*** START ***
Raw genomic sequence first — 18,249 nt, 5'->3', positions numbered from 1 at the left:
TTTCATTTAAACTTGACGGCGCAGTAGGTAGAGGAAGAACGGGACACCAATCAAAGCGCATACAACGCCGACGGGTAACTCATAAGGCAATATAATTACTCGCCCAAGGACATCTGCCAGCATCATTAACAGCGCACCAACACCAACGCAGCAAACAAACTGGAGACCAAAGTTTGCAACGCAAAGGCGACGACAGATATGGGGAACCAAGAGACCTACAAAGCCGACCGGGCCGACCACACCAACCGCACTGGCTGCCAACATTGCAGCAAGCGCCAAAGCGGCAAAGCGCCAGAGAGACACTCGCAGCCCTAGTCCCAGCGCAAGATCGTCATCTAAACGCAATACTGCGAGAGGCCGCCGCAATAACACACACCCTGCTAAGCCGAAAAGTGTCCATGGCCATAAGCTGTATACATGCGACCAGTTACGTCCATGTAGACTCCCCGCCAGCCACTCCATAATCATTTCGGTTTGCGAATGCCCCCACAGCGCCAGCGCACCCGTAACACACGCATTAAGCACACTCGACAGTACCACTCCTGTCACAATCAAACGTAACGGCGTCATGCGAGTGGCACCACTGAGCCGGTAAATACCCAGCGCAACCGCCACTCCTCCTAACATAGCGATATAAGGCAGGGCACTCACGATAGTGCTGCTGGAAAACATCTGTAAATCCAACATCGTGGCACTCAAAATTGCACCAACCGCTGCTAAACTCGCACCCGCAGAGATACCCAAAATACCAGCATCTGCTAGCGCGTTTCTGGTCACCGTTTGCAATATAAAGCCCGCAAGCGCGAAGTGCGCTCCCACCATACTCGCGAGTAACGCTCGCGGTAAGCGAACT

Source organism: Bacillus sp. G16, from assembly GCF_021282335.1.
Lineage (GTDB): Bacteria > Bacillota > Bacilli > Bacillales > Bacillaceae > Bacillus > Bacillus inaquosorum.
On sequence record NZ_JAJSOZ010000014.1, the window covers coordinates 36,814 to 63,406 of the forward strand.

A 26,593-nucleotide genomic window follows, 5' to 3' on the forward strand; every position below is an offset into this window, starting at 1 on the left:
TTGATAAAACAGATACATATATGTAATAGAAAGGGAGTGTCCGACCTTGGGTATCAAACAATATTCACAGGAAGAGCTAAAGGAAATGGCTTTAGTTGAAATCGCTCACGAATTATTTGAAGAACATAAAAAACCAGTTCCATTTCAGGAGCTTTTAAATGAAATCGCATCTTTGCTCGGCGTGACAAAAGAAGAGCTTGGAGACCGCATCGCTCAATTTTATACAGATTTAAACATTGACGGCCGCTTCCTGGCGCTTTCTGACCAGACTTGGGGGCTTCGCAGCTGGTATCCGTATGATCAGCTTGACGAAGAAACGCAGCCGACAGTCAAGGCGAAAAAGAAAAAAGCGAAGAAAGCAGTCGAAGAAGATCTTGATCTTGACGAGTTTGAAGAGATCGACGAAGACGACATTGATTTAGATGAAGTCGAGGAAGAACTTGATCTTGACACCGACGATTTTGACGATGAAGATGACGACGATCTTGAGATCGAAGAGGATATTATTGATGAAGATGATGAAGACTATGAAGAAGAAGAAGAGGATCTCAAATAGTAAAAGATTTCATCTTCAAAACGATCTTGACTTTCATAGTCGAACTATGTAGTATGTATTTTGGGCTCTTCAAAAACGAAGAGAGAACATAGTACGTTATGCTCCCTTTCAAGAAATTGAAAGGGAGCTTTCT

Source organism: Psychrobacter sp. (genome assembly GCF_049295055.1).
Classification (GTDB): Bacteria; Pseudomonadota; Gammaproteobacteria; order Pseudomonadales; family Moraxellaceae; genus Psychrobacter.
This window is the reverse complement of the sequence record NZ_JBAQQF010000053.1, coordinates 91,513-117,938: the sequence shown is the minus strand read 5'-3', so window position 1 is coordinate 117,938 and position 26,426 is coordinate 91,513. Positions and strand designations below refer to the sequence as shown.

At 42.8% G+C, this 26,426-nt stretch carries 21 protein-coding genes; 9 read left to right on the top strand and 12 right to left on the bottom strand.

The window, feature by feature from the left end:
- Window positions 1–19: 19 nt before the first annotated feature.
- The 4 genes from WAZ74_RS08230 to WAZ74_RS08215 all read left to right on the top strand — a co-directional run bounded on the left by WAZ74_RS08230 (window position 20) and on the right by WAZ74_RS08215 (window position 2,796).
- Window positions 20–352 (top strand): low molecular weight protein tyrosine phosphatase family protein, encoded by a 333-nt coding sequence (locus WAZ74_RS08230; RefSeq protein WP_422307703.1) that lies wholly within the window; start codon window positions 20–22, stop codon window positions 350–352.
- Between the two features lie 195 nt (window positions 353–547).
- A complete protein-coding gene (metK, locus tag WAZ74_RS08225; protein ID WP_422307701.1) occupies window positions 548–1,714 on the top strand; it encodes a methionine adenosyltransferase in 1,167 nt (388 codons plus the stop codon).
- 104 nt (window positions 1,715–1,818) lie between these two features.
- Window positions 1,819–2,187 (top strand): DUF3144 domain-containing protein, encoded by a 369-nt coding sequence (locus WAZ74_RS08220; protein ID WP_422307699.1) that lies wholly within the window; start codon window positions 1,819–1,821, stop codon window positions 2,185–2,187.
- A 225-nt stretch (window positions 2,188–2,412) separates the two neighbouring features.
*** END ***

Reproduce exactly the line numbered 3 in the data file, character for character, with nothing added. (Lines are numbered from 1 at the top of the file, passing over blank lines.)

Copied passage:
Source organism: Bacillus sp. G16, from assembly GCF_021282335.1.